If you thought Spider-Man was going to fight alongside the Avengers for years to come, you might be disappointed.
That's the takeaway from an interview that Spider-Man: Homecoming producer Amy Pascal did with CosmicBookNews, in which she suggested that the wallcrawler's groundbreaking tenure with the Marvel Cinematic Universe may only last for a handful of movies.
It was Pascal, back when she was head of Spider-Man rights owners Sony Pictures, who negotiated the deal with Marvel Studios that allowed the new Spidey (Tom Holland) to appear in Captain America: Civil War and let Marvel take the lead on producing the new Spider-Man standalone film for Sony.
That deal also includes having Spider-Man show up in Avengers: Infinity War (it's not clear if he'll be in Avengers 4) and letting Marvel produce the Spider-Man: Homecoming sequel. But after that, Pascal said, the future is very uncertain:
"One of the things that I think is so amazing about this experience is that you don't have studios deciding to work together to make a film very often. In fact, it may never happen again -- after we do the sequel."
Pascal then elaborated:
"Sony and Disney and Marvel all decided that the right thing to do was to allow Peter Parker and Spider-Man to be in the MCU, and to work with the Marvel guys and have them produce this film, and I think that was a very rare thing for three companies to do and a very brilliant thing for them to decide to do because there are only so many stories that you know you can tell again and again and again about Spidey, and this is something that we would never been able to do in any other way. So, it was a very selfless thing that was very smart on the part of all the companies."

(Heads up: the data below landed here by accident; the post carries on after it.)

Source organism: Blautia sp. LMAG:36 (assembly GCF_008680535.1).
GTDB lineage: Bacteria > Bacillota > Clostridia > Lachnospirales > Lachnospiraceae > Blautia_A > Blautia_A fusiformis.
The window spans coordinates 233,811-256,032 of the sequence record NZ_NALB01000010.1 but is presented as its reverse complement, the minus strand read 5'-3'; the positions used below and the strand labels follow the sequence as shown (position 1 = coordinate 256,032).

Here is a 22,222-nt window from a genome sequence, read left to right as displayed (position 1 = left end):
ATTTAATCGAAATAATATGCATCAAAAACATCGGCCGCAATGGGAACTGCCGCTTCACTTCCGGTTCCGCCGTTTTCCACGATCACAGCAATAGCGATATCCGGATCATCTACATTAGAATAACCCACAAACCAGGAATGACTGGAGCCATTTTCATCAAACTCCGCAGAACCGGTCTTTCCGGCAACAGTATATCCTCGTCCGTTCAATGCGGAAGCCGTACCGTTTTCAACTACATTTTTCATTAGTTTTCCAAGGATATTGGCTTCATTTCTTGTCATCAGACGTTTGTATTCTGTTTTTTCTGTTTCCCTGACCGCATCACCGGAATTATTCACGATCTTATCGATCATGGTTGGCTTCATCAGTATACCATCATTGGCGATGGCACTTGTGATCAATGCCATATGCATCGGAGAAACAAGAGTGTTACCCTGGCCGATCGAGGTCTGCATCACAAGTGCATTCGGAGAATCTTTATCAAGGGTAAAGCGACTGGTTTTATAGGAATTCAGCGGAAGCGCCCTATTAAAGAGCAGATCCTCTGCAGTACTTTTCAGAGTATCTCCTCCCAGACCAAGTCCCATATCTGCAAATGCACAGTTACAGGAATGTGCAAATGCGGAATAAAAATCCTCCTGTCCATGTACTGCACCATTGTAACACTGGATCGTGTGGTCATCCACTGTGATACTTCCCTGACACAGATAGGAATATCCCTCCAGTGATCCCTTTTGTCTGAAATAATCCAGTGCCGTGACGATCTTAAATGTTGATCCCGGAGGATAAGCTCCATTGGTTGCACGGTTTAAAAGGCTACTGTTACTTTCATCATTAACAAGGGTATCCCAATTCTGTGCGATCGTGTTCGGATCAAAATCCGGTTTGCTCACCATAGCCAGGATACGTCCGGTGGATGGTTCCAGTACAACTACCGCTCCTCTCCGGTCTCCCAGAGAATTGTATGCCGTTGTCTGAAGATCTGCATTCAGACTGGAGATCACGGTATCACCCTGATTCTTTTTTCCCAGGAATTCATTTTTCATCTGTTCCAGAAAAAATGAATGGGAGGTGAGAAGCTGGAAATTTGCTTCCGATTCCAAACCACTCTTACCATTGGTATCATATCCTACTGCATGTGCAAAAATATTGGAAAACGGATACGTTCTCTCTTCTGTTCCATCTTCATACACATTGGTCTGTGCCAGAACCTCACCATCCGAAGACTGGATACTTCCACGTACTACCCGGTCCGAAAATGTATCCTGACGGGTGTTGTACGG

She's right about that: Competition between the major Hollywood studios is always fierce, and to get three of them -- Sony, Marvel and the latter's parent company Disney -- to collaborate on a property as popular and lucrative as Spider-Man is nearly impossible. As profitable as this effort could and probably will be for all parties concerned, the studios simply do not like to yield any market share or earnings to each other.
If Spider-Man: Homecoming and its sequel (due in July 2019) are hits, Sony may well feel like the franchise is back on track and they don't need Marvel's involvement anymore -- especially now they're planning their own villain-centric Spiderverse revolving around characters from Spidey's rogues gallery.
It's disheartening to learn that Spider-Man's tenure in the MCU, where he rightly belongs, may be a brief one, but studio politics will -- pardon the expression -- trump fidelity to canon every time. Do you want to see Spider-Man continue to bounce back and forth between his own films and those of the MCU? Should fans start getting vocal about it?